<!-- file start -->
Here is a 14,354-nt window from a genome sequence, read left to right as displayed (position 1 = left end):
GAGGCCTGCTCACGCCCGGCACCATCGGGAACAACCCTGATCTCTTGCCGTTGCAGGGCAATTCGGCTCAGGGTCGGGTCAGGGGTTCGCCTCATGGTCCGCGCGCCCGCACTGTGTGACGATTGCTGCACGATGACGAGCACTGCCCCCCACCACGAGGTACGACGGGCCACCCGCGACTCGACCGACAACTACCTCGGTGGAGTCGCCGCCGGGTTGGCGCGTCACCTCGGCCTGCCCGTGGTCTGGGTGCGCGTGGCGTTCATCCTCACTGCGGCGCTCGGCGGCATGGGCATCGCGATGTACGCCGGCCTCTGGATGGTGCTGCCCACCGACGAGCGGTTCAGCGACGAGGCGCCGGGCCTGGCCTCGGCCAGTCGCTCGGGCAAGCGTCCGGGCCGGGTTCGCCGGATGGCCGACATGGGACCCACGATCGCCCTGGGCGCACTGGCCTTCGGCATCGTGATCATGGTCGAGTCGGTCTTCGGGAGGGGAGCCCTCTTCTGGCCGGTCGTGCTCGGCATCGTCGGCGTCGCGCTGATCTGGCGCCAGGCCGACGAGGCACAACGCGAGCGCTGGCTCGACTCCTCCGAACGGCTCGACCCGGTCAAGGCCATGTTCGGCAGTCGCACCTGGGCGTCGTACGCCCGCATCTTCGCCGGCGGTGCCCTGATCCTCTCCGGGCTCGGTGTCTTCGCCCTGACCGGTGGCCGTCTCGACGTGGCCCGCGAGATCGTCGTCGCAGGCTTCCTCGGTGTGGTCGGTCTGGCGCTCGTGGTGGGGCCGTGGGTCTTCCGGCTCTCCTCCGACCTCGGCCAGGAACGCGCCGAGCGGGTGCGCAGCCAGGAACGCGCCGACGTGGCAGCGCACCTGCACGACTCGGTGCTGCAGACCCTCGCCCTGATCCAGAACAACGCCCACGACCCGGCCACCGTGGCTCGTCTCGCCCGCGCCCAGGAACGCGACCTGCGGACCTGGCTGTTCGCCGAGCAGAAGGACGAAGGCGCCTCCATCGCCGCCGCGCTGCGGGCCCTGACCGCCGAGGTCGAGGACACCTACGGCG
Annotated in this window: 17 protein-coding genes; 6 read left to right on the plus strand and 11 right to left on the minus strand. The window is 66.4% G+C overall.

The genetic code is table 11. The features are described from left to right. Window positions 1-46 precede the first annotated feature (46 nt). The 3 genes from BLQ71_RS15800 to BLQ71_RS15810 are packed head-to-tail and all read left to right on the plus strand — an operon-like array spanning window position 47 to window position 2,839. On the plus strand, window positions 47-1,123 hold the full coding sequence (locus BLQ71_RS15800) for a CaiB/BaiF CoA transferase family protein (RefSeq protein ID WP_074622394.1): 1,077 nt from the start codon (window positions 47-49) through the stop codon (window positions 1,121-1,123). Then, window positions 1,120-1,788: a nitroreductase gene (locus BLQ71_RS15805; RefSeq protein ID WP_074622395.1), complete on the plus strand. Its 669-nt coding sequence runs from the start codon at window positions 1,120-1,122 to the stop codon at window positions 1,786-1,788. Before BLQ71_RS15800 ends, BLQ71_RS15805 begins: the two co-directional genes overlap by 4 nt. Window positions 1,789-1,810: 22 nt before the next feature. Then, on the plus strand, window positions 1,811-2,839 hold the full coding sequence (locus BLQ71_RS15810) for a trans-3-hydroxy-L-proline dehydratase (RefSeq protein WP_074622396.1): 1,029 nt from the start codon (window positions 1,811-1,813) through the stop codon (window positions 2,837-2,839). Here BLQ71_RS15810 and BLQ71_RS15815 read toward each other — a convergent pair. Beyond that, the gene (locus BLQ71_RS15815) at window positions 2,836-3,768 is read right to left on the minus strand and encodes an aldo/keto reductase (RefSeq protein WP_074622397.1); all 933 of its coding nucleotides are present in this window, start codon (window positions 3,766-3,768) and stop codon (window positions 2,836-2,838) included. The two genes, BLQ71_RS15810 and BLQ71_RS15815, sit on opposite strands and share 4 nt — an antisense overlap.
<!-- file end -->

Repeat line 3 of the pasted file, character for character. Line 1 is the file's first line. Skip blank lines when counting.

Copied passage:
Annotated in this window: 17 protein-coding genes; 6 read left to right on the plus strand and 11 right to left on the minus strand. The window is 66.4% G+C overall.